Putting it All Together

Energy use by homes and businesses can vary for a number of reasons, and as we discussed, rate structures for businesses add another layer of complication. We do know that when you install solar, you may purchase significantly less kilowatt hours from Duke Energy and, therefore, save money!

If you have a business that primarily operates during the day, you will also see a reduction in your peak demand charge because your solar panels will be producing and offsetting your maximum energy draw from the utility grid. A school, for example, can see upwards of a 30% reduction in its demand charges because the school’s peak demand is likely when the sun is producing!

If your business has a fairly constant load or demand that is higher in the evening - think hotels/hospitals - or facilities that operate 24 hours a day, seven days a week - solar is not going to have a dramatic impact on demand because your “peak demand” may be at a time when the solar panels aren’t producing and are unable to offset your power draw from the grid. That said, you will likely be able to take advantage of net metering and your system will pay for itself and save you money.

In summary, every kilowatt hour matters! Before investing in solar technology, we recommend reducing your energy consumption. Harvard University has great recommendations here: Top 5 Steps to Reduce Your Energy Consumption. When you are ready to invest in your own green energy power plant, we are here to help you think through your choices.

If you have any questions, please feel free to reach out. Thank you for reading!

Laura Combs and (919) 275-2245

Laura Combs is Eagle Solar & Light’s Business Development Director in North Carolina. She has a Master’s degree in Urban and Regional Planning, with a specialty in Environmental Planning. Laura is a former environmental non-profit employee who worked to recover the endangered Florida manatee, is very aware of the need for maintaining slim overhead and maximizing funds, and she is very grateful to bring her knowledge and skills to Eagle Solar & Light and its customers.

Solar Planning by Laura Combs

While the world is pausing to wait out Covid-19, those of us not on the front lines have time to think a bit more deeply about our next steps. And it seems that the Earth is getting a bit of a breather too. Interestingly, here is the European Space Agency’s video compilation showing the changing air pollution levels in China this year:

Nitrogen Dioxide Emissions December 20, 2019 - March 16, 2020.

While many people are working from home and thinking about how to improve or retool their businesses,  churches, schools or non-profits, this is a good time to take a look at solar and how it can save you money, increase resilience, and reduce your carbon footprint to help decrease the impact as seen in the Space Agency’s video.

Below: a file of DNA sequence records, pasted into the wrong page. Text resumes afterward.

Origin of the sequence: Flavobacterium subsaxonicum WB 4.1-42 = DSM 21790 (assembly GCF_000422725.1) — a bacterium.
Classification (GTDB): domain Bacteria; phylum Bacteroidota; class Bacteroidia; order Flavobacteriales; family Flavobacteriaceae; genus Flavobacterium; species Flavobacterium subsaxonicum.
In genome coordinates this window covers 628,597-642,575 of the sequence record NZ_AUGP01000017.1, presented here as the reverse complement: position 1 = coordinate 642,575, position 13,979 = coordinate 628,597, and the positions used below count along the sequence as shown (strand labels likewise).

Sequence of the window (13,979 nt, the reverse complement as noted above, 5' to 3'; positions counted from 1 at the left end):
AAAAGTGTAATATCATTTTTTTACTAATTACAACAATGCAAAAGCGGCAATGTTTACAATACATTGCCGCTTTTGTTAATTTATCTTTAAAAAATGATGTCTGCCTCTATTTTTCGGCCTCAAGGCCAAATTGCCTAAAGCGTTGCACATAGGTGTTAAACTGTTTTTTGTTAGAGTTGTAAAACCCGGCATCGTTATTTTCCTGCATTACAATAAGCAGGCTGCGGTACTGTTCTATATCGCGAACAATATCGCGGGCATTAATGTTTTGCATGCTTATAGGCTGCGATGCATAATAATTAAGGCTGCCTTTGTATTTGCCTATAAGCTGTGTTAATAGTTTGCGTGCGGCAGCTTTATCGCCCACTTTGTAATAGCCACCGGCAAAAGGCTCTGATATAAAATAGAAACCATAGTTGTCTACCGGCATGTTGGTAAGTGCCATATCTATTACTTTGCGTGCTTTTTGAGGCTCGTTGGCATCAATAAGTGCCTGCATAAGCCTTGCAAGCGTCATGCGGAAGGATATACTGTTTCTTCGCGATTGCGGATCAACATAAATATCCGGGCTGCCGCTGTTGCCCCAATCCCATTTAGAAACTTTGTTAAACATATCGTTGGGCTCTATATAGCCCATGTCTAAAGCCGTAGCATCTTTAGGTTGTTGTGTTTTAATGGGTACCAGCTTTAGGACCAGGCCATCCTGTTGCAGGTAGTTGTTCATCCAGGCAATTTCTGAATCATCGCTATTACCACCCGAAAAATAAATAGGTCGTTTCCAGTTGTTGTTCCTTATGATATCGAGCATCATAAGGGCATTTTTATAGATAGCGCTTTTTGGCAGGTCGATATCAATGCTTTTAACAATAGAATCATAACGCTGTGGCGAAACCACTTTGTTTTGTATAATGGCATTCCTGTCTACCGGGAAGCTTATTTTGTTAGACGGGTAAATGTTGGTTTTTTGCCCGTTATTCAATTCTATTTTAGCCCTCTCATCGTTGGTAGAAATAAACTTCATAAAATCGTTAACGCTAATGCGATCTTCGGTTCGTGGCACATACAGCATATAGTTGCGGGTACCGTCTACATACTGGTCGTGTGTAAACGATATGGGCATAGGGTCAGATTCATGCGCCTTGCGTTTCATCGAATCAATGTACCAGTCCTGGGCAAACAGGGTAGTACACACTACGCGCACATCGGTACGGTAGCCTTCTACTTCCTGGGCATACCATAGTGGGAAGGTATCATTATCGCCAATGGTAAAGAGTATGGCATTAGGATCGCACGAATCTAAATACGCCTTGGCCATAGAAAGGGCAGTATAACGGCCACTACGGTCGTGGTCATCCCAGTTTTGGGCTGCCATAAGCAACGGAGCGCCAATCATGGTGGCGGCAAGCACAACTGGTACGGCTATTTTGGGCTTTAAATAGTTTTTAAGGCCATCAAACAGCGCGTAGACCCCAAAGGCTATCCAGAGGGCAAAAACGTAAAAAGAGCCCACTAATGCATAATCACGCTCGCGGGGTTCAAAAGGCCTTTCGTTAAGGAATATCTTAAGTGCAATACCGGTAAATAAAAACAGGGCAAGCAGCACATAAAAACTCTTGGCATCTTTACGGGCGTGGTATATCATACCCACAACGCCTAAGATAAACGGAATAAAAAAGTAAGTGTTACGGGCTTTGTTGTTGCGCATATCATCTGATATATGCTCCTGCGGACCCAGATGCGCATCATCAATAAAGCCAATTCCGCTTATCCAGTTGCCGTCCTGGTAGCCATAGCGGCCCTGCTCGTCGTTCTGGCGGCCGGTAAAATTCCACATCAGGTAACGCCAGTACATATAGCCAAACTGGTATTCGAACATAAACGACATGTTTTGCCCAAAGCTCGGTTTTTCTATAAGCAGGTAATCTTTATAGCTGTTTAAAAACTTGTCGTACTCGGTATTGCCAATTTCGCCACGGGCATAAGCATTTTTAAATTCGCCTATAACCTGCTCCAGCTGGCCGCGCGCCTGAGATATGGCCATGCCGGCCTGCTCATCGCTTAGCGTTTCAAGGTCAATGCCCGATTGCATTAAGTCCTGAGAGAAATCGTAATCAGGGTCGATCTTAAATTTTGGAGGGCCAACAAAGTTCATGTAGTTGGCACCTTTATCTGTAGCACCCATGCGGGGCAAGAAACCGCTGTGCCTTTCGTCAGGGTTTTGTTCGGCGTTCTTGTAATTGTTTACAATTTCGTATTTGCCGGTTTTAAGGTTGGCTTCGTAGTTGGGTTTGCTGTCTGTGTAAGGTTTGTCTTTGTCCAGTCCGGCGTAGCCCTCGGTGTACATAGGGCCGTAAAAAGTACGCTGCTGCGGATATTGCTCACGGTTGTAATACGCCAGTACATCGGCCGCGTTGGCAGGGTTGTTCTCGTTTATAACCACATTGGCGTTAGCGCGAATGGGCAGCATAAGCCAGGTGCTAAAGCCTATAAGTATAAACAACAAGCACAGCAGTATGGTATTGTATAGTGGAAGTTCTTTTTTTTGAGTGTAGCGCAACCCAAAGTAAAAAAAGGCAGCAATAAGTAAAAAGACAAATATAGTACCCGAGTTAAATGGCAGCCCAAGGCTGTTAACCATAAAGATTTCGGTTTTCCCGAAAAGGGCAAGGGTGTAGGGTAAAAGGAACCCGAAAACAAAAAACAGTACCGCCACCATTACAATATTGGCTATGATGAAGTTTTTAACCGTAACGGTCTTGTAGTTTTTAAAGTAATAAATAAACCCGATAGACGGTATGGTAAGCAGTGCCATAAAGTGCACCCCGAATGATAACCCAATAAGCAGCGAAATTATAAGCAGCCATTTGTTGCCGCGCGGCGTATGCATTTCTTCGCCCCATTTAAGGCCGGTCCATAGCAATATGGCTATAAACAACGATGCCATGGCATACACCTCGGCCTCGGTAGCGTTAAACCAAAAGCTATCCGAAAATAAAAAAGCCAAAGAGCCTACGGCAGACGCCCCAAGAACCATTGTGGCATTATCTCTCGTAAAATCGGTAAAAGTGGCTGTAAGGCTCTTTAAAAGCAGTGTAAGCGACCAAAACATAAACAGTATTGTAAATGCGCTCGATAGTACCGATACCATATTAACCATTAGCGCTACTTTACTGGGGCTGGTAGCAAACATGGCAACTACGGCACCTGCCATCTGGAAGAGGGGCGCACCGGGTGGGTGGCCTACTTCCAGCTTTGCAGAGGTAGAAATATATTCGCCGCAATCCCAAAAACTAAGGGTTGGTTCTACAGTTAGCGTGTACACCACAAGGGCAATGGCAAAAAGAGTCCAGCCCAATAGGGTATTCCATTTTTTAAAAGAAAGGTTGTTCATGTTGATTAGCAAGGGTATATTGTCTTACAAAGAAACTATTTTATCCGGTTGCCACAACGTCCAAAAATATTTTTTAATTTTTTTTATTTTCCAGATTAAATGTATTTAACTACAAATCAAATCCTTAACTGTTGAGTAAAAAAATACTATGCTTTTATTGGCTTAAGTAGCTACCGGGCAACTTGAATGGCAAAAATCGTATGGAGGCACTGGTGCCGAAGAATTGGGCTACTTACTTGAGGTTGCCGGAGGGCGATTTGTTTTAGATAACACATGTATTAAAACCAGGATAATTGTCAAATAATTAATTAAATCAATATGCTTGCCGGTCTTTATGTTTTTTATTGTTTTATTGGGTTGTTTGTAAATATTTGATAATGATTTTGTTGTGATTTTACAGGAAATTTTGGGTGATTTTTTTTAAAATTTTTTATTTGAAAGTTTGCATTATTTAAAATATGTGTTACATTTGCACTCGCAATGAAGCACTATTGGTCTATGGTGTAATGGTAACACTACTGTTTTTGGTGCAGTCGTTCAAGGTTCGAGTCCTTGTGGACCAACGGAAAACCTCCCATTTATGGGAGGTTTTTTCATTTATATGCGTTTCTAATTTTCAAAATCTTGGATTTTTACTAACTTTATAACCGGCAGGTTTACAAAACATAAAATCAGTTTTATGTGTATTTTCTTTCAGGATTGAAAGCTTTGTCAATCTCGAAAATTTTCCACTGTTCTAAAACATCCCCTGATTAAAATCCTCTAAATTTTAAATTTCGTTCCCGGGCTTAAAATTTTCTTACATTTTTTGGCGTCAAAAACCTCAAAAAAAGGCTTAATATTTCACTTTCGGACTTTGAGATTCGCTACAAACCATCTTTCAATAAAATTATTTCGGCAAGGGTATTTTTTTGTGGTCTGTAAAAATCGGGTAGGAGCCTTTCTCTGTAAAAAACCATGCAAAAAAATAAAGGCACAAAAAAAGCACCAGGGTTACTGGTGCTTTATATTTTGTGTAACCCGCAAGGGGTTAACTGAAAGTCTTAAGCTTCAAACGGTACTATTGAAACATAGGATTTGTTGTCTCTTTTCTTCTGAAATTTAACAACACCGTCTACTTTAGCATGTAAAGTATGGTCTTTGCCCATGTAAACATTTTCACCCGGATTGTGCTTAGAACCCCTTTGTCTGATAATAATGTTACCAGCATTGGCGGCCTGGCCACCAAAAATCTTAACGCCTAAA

Churches, Non-Profits and Schools

North Carolina adopted a law (HB 589) in 2017 that created a solar rebate and clarified the rules around third-party leasing. The rebate can be up to $75,000 depending on the system size and can be applied to a solar lease or a purchase. Duke Energy customers such as churches, nonprofits, and other tax-exempt entities like schools and municipalities, can take advantage the rebates until 2023.

Choosing whether to lease or purchase a solar system is guided by the individual analysis of each organization’s financial goals. Leasing, when coupled with the Rebate, is generally the preferred financial option for tax-exempt organizations because it does not require significant additional resources outside of the operational budget. Organizations love the hassle-free leasing option because Eagle Solar is responsible for the operations and maintenance during the lease term!


Companies can take advantage of the Rebate, but the program is first come, first served and the designated rebate amount is claimed within hours of being made available in January of each year due to intense corporate demand. Fortunately, businesses often choose to go green without the Rebate as the financials of solar still compare favorably!

There are several reasons for this, and a critical piece of those factors are the tax incentives for businesses. The federal government created an incentive to make solar purchasing easier via the federal Investment Tax Credit, or ITC, as well as accelerated depreciation of the asset. These tax incentives can equal up to 50% of the cost of solar installation. Organizations that are considering solar purchases should act in 2020, when the ITC enables them to deduct 26 percent of the cost of installing solar systems. This incentive will be reduced to 22 percent in 2021 and then permanently set at 10 percent in 2022.

If a business does not have the tax liability to fully monetize these tax benefits, a lease, as described above, can be a great option. The business can lease a system from Eagle Solar and immediately get both the financial and environmental benefits of solar without paying the full cost of the system.

Leasing or Purchasing Solar – Which is the right choice?

Eagle Solar performs an in-depth analysis of your organization’s energy use, building orientation and surroundings, and available incentives to help determine whether leasing or purchasing a solar system is most cost effective. We provide that analysis to you, along with our recommendation. {We view our role as solar facilitators- not sellers- as we want to be a trusted advisor.}- So you can expect us to tell you when the system does and does not make financial sense.